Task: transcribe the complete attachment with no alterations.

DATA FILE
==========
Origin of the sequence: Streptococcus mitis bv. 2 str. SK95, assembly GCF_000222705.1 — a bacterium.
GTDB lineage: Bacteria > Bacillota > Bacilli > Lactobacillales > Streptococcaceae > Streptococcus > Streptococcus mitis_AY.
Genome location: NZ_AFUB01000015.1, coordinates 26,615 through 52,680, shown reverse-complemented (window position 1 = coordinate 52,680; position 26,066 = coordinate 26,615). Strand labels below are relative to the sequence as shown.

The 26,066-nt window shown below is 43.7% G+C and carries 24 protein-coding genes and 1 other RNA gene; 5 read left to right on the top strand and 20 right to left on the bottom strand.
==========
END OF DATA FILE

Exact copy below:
Origin of the sequence: Streptococcus mitis bv. 2 str. SK95, assembly GCF_000222705.1 — a bacterium.
GTDB lineage: Bacteria > Bacillota > Bacilli > Lactobacillales > Streptococcaceae > Streptococcus > Streptococcus mitis_AY.
Genome location: NZ_AFUB01000015.1, coordinates 26,615 through 52,680, shown reverse-complemented (window position 1 = coordinate 52,680; position 26,066 = coordinate 26,615). Strand labels below are relative to the sequence as shown.

The 26,066-nt window shown below is 43.7% G+C and carries 24 protein-coding genes and 1 other RNA gene; 5 read left to right on the top strand and 20 right to left on the bottom strand.